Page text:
MANDAMUS COUNCILLORS. The Massachusetts Government Act of 20 May 1774 (also called the Massachusetts Regulating Act), one of the Intolerable Acts, prescribed that effective 1 August the Massachusetts Council, the upper house of the legislature, would no longer be elected by a joint vote of the incoming members of the House of Representatives and the outgoing members of the Council (as provided for in the Charter of 1692). Rather, it would be appointed by the governor on a "royal writ of mandamus." The thirty-six men appointed by Governor Thomas Gage, only two of whom had been among the twenty-eight councillors elected previously, became marked men, their names being published by the radical press along with the "Addressers" and "Protesters." Only twenty-five of the thirty-six accepted the position, and nine of them soon resigned. Six of the remaining councillors lived in Boston, where they were protected, up to a point, by the British army. Of the final ten who lived elsewhere, all were driven into exile in Boston. After John Murray, a long-time representative from Rutland, had fled to Boston, a group of neighbors, men who had voted for him since 1751, told his son that his house would be destroyed if he did not resign. A mob of four thousand armed men forced Thomas Oliver to resign. Old Israel Williams of Hatfield tried to hide in his chimney when a mob came calling, but he was smoked out when the doors were closed and a fire started indoors. These episodes of intimidation and violence demonstrate the power of the resistance movement to force a renunciation of those traditional leaders who tried to remain loyal to Britain.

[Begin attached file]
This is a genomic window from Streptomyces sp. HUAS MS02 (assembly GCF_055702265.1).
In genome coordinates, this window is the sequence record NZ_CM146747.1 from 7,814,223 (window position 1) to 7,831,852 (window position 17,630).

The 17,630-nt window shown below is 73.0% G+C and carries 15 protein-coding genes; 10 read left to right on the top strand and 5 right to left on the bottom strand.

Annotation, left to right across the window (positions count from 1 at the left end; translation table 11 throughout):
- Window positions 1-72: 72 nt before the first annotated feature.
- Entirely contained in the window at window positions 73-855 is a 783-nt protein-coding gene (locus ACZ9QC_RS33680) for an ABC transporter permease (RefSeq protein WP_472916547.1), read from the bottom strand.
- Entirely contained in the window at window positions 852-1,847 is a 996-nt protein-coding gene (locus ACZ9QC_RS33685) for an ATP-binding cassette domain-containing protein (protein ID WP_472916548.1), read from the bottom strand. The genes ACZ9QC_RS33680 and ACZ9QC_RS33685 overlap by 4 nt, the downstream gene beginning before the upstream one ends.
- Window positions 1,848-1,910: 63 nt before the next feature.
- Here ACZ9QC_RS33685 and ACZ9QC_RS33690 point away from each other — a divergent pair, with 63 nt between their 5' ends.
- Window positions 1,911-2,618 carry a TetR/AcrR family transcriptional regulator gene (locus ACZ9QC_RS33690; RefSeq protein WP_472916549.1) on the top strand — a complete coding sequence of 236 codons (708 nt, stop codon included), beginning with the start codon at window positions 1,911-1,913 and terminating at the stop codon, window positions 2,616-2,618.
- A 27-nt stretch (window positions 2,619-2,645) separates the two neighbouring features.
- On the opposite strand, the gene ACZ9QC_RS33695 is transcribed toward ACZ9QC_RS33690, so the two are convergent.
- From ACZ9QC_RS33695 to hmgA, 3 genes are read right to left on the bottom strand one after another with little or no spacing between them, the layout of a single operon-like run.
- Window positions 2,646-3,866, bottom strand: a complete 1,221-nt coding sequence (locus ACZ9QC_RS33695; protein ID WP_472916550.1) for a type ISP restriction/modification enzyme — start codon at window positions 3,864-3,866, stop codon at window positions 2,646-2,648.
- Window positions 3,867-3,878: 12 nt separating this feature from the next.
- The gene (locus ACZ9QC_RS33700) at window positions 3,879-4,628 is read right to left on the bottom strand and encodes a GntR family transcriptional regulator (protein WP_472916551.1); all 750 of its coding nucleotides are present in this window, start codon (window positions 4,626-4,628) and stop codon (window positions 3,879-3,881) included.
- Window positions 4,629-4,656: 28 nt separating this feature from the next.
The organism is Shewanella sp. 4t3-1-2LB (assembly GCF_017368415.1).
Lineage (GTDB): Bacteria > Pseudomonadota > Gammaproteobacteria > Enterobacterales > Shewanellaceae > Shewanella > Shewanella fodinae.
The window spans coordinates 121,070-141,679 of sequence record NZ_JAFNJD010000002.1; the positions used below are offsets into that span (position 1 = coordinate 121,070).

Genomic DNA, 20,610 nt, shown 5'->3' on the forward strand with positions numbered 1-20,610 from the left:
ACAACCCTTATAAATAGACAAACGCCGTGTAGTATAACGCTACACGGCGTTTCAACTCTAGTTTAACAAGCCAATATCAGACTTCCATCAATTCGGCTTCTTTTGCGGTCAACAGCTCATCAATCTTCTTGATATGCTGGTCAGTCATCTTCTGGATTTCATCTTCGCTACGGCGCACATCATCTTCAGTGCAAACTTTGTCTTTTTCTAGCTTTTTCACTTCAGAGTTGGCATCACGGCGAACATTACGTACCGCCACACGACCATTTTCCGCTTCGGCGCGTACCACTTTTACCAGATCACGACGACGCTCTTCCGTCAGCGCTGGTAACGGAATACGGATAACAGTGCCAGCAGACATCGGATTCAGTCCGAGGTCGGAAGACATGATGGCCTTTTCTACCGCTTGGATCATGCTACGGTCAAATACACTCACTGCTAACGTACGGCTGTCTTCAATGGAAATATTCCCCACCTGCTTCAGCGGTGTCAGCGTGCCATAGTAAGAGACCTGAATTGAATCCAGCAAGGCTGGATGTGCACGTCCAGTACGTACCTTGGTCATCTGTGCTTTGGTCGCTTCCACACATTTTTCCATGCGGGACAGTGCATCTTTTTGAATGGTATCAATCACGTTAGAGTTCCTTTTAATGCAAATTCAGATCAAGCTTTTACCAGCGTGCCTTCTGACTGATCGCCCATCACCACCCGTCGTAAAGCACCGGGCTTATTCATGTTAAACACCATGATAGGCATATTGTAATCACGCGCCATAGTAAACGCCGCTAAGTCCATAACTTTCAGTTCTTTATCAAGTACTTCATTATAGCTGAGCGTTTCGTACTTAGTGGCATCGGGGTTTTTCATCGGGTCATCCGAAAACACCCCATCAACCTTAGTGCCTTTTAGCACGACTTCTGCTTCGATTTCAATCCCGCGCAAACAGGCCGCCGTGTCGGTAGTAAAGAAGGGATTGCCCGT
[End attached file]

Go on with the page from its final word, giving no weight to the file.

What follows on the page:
Knollenberg, Bernard. Growth of the American Revolution, 1766–1775. Edited by Bernard W. Sheehan. Indianapolis, Ind.: Liberty Fund, 2002.
Matthews, Albert, ed. "Documents Relating to the Last Meetings of the Massachusetts Royal Council." Publications of the Colonial Society of Massachusetts 32 (1933–1937): 461-504.
revised by Harold E. Selesky